Table tennis, also known as ping-pong and whiff-whaff, is a sport in which two or four players hit a lightweight ball, also known as the ping-pong ball, back and forth across a table using small solid rackets. The game takes place on a hard table divided by a net. Except for the initial serve, the rules are generally as follows: players must allow a ball played toward them to bounce once on their side of the table and must return it so that it bounces on the opposite side at least once. A point is scored when a player fails to return the ball within the rules. Play is fast and demands quick reactions. Spinning the ball alters its trajectory and limits an opponent's options, giving the hitter a great advantage.
Ping-pong diplomacy refers to the exchange of table tennis (ping-pong) players between the United States (US) and People's Republic of China (PRC) in the early 1970s, that began during the 1971 World Table Tennis Championships in Nagoya, Japan as a result of an encounter between players Glenn Cowan and Zhuang Zedong. The event paved the way for President Richard Nixon's visit to Beijing in 1972 and has been seen as a key turning point in relations between the United States and the People's Republic of China.
Baron Swaythling, of Swaythling in the County of Southampton, is a title in the Peerage of the United Kingdom. It was created in 1907 for the British Jewish Liberal politician, banker and philanthropist, Sir Samuel Montagu, 1st Baronet. He had already been created a Baronet, of South Stoneham House in the County of Southampton and of Kensington Palace Gardens in the County of London, in 1894. As of 2010, the titles are held by his great-great-grandson, the fifth Baron, who succeeded his father in 1998.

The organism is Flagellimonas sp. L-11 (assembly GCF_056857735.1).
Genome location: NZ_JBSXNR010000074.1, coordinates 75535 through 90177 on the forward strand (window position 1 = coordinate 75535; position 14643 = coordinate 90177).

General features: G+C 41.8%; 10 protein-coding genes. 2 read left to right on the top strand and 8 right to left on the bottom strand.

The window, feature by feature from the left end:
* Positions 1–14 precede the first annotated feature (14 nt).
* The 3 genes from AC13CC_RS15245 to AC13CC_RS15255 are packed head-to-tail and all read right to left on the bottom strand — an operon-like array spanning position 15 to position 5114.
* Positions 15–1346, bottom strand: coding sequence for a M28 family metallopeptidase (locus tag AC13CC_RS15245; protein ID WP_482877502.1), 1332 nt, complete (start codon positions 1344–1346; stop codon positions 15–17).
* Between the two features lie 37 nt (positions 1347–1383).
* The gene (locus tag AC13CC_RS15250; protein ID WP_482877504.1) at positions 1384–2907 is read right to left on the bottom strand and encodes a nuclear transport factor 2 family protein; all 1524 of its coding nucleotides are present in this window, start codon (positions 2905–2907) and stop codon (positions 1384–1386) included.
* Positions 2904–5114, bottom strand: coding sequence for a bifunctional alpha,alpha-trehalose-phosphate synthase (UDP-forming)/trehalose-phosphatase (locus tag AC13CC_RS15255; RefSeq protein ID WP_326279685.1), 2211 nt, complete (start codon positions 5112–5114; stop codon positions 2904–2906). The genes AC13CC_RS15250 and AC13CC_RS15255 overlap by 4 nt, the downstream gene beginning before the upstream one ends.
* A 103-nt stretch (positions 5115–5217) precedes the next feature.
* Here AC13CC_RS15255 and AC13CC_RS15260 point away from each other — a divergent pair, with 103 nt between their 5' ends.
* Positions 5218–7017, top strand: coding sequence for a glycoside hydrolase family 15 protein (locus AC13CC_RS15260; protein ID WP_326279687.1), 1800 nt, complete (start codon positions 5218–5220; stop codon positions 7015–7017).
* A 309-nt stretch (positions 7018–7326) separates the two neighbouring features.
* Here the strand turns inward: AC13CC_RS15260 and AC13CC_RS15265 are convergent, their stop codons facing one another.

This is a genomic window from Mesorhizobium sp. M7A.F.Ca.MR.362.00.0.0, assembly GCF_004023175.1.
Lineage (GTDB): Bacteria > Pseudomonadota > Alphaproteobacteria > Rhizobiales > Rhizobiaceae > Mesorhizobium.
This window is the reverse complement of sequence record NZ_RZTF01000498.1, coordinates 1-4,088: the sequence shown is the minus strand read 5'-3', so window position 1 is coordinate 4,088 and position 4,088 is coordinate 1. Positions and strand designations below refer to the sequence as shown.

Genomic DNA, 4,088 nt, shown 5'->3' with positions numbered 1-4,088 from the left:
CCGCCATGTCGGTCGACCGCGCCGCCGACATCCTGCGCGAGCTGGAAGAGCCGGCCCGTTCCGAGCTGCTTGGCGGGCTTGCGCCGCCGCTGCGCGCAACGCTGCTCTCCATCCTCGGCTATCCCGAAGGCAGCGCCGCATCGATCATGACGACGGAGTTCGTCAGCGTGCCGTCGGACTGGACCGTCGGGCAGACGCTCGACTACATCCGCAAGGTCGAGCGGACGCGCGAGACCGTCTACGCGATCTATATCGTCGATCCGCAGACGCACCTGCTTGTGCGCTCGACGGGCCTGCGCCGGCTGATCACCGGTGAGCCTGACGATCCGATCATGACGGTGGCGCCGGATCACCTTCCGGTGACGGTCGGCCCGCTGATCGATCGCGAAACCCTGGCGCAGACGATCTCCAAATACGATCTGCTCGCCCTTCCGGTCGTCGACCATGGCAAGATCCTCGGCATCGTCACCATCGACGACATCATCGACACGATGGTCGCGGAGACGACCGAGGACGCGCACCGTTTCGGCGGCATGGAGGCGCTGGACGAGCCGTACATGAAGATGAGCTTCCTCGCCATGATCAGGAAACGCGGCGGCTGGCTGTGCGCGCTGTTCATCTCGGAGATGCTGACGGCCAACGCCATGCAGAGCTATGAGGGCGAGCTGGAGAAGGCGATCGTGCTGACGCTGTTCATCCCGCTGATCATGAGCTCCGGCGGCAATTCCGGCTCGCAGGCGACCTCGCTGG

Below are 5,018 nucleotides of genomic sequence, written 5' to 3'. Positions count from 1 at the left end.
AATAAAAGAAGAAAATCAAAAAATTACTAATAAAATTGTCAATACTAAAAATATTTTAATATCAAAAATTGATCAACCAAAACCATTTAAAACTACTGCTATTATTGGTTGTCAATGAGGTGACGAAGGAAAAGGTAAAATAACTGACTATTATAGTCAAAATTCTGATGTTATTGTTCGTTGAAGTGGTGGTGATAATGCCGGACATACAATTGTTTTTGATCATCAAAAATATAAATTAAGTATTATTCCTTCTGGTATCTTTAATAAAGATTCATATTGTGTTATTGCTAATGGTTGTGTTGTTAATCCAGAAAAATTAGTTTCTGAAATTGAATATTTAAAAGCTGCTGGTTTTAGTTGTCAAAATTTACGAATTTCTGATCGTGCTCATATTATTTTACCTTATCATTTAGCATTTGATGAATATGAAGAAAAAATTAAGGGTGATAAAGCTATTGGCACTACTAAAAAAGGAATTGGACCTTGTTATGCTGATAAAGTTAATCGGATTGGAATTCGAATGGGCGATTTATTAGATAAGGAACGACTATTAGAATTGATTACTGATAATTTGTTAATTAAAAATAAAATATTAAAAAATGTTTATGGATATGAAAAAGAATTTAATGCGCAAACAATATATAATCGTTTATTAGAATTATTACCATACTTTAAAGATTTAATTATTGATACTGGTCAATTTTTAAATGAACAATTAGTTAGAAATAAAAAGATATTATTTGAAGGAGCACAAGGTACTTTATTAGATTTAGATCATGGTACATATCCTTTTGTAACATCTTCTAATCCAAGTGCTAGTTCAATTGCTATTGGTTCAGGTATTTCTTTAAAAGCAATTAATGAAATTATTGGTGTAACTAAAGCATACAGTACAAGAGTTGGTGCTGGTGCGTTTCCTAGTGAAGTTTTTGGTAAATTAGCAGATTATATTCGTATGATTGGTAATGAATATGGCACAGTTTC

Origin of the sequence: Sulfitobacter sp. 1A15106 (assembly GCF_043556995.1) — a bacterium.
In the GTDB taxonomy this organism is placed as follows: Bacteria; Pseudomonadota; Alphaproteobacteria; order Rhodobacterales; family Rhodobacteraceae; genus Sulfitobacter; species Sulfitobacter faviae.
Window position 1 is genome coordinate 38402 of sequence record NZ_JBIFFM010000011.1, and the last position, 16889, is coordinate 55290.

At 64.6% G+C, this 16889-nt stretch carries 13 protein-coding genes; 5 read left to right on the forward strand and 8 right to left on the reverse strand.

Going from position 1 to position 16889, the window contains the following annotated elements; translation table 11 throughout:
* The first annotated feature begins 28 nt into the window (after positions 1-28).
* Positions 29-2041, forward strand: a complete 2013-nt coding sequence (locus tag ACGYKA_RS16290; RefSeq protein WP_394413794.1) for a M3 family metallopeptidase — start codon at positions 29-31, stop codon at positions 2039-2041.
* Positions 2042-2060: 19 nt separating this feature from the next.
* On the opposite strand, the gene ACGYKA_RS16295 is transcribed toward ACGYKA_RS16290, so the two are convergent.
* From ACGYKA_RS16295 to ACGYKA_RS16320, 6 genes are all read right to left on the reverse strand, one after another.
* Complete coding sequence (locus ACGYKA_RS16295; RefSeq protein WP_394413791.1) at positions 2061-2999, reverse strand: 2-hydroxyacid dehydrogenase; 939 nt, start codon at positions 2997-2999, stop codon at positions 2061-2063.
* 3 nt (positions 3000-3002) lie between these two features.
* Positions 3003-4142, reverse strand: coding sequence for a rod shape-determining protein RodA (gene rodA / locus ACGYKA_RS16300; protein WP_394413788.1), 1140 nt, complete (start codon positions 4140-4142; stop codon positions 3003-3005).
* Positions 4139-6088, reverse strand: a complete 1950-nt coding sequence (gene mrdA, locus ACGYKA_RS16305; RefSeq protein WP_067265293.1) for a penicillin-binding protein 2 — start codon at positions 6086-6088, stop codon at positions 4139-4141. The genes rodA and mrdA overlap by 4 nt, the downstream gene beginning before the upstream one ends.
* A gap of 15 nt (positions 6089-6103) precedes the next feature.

Operation Mincemeat was a successful British deception operation of the Second World War to disguise the 1943 Allied invasion of Sicily. Two members of British intelligence obtained the body of Glyndwr Michael, a tramp who died from eating rat poison, dressed him as an officer of the Royal Marines and placed personal items on him identifying him as the fictitious Captain William Martin. Correspondence between two British generals that suggested that the Allies planned to invade Greece and Sardinia, with Sicily as merely the target of a feint, was also placed on the body.
The Man Who Never Was is a 1956 British espionage thriller film produced by André Hakim and directed by Ronald Neame. It stars Clifton Webb and Gloria Grahame and features Robert Flemyng, Josephine Griffin and Stephen Boyd. It is based on the book of the same name by Lt. Cmdr. Ewen Montagu and chronicles Operation Mincemeat, a 1943 British intelligence plan to deceive the Axis powers into thinking the Allied invasion of Sicily would take place elsewhere in the Mediterranean.
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Ewen Edward Samuel Montagu was a British judge, Naval intelligence officer and author.
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Louis Samuel Montagu, 2nd Baron Swaythling was a prominent member of the British Jewish community, a financier, and a political activist. He was the son and heir of Samuel Montagu, 1st Baron Swaythling, and of his wife Ellen (Cohen).
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Operation Mincemeat is a 2021 British war drama film directed by John Madden. It is based upon Ben Macintyre's book on the British Operation Mincemeat during the Second World War. The film stars Colin Firth, Kelly Macdonald, Matthew Macfadyen, Penelope Wilton, Johnny Flynn and Jason Isaacs. This was Paul Ritter's final film appearance, and was dedicated to his memory.
Gladys, Baroness Swaythling OBE DStJ, was a prominent member of the British Jewish community, a philanthropist and wife of Louis Montagu, 2nd Baron Swaythling.
Walter Stoecker was a German Communist politician. He served as a member ofparliament ("Reichstagsmitglied") between 1920 and 1932.
Charles Cholmondeley OBE was a British intelligence officer known for his leading role in Operation Mincemeat, a critical military deception operation which misdirected German forces' attention away from the Allied Invasion of Sicily in Operation Husky.